1) Vocal CEO Support – Having vocal support from the very top of the company is essential to building a solid corporate social responsibility practice. There is absolutely nothing that compares to a CEO’s ability to make citizenship, service and giving a priority from a corporate level, across the management team and with individual employees. Your CEO needs to be your strongest advocate and be willing to open doors or ensure you are involved in the conversations where your work can truly make a difference.

2) Partnerships with key leaders in the company – corporate social responsibility teams are traditionally small but span across entire operations and locations. For this reason, you will need strong partnerships with people who understand how your collective work will deepen their success. Key leaders should include those leading talent acquisition, HR, culture, corporate marketing, business units or company sites. Working together to determine how what you can offer will help them succeed is at the heart of corporate social responsibility.

3) Engaging employees as advocates and a key audience – corporate social responsibility is important inside and outside the company, and employees are both key agents of telling the story and a key audience to engage. Design your program to be one that helps bring good people to the company who want to engage and who, by engaging, are more likely to stay and thrive, telling their own stories. Make your giving and service a differentiator that makes you an employer of choice, one your people are proud to speak about.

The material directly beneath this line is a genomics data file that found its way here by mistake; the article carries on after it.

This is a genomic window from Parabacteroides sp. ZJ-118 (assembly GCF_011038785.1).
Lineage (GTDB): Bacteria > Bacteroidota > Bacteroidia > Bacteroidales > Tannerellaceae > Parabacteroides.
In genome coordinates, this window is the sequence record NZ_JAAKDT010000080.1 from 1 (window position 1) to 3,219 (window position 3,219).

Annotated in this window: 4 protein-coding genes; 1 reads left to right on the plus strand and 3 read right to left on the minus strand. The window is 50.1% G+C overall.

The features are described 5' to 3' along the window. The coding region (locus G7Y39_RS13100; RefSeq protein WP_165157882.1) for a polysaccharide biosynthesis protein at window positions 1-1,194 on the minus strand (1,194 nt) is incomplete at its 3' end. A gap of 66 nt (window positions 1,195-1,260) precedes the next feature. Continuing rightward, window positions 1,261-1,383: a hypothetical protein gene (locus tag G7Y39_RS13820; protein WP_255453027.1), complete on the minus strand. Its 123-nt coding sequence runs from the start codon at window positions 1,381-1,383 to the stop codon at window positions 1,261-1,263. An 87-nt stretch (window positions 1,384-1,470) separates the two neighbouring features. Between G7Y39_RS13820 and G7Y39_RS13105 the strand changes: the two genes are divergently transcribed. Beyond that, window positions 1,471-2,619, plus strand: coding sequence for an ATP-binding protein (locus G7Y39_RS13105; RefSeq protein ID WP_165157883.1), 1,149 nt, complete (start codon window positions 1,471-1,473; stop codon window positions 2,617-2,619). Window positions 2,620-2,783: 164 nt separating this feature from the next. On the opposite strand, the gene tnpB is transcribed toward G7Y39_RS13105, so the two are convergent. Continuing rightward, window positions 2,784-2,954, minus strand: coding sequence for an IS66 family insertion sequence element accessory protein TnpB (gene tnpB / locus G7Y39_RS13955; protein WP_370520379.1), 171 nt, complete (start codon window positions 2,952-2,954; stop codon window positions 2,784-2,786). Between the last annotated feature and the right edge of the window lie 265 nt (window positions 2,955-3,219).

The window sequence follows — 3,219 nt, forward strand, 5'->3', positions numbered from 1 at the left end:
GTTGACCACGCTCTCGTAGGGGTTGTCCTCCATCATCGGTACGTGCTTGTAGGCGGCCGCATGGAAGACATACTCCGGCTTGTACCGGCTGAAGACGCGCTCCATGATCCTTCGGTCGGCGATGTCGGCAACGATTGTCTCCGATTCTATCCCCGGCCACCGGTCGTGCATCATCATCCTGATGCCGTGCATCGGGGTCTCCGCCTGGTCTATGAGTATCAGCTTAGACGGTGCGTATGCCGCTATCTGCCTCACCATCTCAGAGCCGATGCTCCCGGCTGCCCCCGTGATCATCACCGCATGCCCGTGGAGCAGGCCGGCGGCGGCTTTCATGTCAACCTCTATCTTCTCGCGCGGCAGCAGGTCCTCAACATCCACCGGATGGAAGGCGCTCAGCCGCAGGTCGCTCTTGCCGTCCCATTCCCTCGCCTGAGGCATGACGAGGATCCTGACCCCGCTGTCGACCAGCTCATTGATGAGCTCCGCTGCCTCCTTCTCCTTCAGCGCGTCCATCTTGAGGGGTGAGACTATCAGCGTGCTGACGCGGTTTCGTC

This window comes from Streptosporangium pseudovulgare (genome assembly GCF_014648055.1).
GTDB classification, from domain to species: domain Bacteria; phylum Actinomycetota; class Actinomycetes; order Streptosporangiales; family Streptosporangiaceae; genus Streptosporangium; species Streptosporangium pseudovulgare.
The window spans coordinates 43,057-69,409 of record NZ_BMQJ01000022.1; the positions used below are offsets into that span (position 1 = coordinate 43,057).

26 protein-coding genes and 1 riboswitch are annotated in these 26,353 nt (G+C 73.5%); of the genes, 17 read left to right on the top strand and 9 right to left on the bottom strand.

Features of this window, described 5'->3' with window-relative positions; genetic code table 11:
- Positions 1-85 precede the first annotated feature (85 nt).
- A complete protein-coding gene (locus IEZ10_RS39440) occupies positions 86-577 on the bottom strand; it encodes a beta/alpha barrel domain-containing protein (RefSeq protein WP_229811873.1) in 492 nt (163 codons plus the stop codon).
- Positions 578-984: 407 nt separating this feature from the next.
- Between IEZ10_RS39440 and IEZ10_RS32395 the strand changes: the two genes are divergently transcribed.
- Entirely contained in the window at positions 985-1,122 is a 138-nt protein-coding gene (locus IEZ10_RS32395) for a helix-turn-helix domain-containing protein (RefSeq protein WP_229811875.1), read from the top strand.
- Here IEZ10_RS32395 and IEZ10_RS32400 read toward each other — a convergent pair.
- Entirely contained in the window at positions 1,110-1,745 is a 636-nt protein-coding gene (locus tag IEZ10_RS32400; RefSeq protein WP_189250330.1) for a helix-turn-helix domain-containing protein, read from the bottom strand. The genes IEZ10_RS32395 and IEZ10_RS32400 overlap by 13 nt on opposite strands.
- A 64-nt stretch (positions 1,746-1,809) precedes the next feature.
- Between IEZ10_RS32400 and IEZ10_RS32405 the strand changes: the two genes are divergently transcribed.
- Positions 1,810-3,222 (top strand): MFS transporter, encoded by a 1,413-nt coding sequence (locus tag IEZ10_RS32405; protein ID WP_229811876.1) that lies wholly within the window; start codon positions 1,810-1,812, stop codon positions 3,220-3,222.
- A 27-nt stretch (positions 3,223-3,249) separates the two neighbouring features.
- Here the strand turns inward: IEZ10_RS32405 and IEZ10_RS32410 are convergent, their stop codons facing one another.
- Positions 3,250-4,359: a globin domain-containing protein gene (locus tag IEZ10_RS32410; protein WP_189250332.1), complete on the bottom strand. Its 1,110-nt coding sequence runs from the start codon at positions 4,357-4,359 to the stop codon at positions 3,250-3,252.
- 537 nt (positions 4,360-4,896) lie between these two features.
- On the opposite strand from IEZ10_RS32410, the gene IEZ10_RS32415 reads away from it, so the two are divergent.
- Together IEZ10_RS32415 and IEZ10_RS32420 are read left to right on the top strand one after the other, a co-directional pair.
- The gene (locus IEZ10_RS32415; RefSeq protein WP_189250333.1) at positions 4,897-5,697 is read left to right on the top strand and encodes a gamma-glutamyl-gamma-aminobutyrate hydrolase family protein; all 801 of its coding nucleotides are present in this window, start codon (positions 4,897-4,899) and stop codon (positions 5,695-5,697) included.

We live in a culture of consumerism as opposed to a giving back culture, how do we slowly change that mindset? Is it really possible to combine the two?

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Yes, I not only believe but see every day at Blackbaud that it is possible to combine a culture of doing good with doing well. We can change those with a purely consumer mindset by what we do as people, how we give back and the priorities we set, and how we lead the organizations where we pursue our careers. Also, there are many positive messages in the world about how to advance good. I like to say that my kids are hearing from their president, their priest, their teachers and their parents that they should give back, and these messages are sinking in. The number of degrees available in nonprofit management, philanthropy and social innovation are a sign of this positive shift, as is the growing understanding that you can bring socially minded philosophies into the business world.